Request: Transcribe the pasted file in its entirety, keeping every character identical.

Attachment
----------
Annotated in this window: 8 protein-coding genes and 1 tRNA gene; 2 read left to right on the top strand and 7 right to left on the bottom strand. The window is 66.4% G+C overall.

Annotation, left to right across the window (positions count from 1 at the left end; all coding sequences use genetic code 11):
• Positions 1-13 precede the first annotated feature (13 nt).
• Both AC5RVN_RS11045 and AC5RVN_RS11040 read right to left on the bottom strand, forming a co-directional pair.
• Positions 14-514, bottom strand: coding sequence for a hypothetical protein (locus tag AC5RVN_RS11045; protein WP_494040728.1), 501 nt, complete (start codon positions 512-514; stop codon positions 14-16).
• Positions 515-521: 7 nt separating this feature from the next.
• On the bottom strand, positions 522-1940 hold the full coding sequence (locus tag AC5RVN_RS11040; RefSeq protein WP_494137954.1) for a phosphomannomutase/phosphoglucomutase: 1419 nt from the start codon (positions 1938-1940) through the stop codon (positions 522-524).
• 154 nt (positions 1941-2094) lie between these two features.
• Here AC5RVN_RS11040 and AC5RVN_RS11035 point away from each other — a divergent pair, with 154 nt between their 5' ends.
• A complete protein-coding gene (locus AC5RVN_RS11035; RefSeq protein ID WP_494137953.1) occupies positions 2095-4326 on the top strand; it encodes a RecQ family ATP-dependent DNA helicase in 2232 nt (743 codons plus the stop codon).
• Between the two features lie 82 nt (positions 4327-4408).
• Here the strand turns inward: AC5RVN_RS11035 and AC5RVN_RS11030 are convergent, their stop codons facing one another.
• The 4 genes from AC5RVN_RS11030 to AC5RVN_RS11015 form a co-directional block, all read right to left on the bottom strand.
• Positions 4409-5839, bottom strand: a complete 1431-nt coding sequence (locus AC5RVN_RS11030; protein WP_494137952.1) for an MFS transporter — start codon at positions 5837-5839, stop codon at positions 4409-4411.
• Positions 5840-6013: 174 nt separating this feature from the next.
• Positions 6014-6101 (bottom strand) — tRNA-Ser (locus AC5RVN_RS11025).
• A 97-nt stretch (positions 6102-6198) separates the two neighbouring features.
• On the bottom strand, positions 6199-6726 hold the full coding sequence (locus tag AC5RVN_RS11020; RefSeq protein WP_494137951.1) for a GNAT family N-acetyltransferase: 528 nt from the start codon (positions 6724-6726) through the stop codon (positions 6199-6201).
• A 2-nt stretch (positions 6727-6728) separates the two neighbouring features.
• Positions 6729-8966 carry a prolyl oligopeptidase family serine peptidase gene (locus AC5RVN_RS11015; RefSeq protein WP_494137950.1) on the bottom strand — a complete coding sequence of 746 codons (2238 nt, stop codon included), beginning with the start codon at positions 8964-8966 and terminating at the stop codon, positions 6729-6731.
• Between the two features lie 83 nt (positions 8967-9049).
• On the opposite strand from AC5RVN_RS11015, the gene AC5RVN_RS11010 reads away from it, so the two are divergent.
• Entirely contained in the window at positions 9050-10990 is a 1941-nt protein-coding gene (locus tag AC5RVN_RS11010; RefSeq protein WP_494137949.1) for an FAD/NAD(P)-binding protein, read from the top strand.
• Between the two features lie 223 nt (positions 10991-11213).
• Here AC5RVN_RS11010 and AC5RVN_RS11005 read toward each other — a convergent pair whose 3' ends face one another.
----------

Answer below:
Annotated in this window: 8 protein-coding genes and 1 tRNA gene; 2 read left to right on the top strand and 7 right to left on the bottom strand. The window is 66.4% G+C overall.

Annotation, left to right across the window (positions count from 1 at the left end; all coding sequences use genetic code 11):
• Positions 1-13 precede the first annotated feature (13 nt).
• Both AC5RVN_RS11045 and AC5RVN_RS11040 read right to left on the bottom strand, forming a co-directional pair.
• Positions 14-514, bottom strand: coding sequence for a hypothetical protein (locus tag AC5RVN_RS11045; protein WP_494040728.1), 501 nt, complete (start codon positions 512-514; stop codon positions 14-16).
• Positions 515-521: 7 nt separating this feature from the next.
• On the bottom strand, positions 522-1940 hold the full coding sequence (locus tag AC5RVN_RS11040; RefSeq protein WP_494137954.1) for a phosphomannomutase/phosphoglucomutase: 1419 nt from the start codon (positions 1938-1940) through the stop codon (positions 522-524).
• 154 nt (positions 1941-2094) lie between these two features.
• Here AC5RVN_RS11040 and AC5RVN_RS11035 point away from each other — a divergent pair, with 154 nt between their 5' ends.
• A complete protein-coding gene (locus AC5RVN_RS11035; RefSeq protein ID WP_494137953.1) occupies positions 2095-4326 on the top strand; it encodes a RecQ family ATP-dependent DNA helicase in 2232 nt (743 codons plus the stop codon).
• Between the two features lie 82 nt (positions 4327-4408).
• Here the strand turns inward: AC5RVN_RS11035 and AC5RVN_RS11030 are convergent, their stop codons facing one another.
• The 4 genes from AC5RVN_RS11030 to AC5RVN_RS11015 form a co-directional block, all read right to left on the bottom strand.
• Positions 4409-5839, bottom strand: a complete 1431-nt coding sequence (locus AC5RVN_RS11030; protein WP_494137952.1) for an MFS transporter — start codon at positions 5837-5839, stop codon at positions 4409-4411.
• Positions 5840-6013: 174 nt separating this feature from the next.
• Positions 6014-6101 (bottom strand) — tRNA-Ser (locus AC5RVN_RS11025).
• A 97-nt stretch (positions 6102-6198) separates the two neighbouring features.
• On the bottom strand, positions 6199-6726 hold the full coding sequence (locus tag AC5RVN_RS11020; RefSeq protein WP_494137951.1) for a GNAT family N-acetyltransferase: 528 nt from the start codon (positions 6724-6726) through the stop codon (positions 6199-6201).
• A 2-nt stretch (positions 6727-6728) separates the two neighbouring features.
• Positions 6729-8966 carry a prolyl oligopeptidase family serine peptidase gene (locus AC5RVN_RS11015; RefSeq protein WP_494137950.1) on the bottom strand — a complete coding sequence of 746 codons (2238 nt, stop codon included), beginning with the start codon at positions 8964-8966 and terminating at the stop codon, positions 6729-6731.
• Between the two features lie 83 nt (positions 8967-9049).
• On the opposite strand from AC5RVN_RS11015, the gene AC5RVN_RS11010 reads away from it, so the two are divergent.
• Entirely contained in the window at positions 9050-10990 is a 1941-nt protein-coding gene (locus tag AC5RVN_RS11010; RefSeq protein WP_494137949.1) for an FAD/NAD(P)-binding protein, read from the top strand.
• Between the two features lie 223 nt (positions 10991-11213).
• Here AC5RVN_RS11010 and AC5RVN_RS11005 read toward each other — a convergent pair whose 3' ends face one another.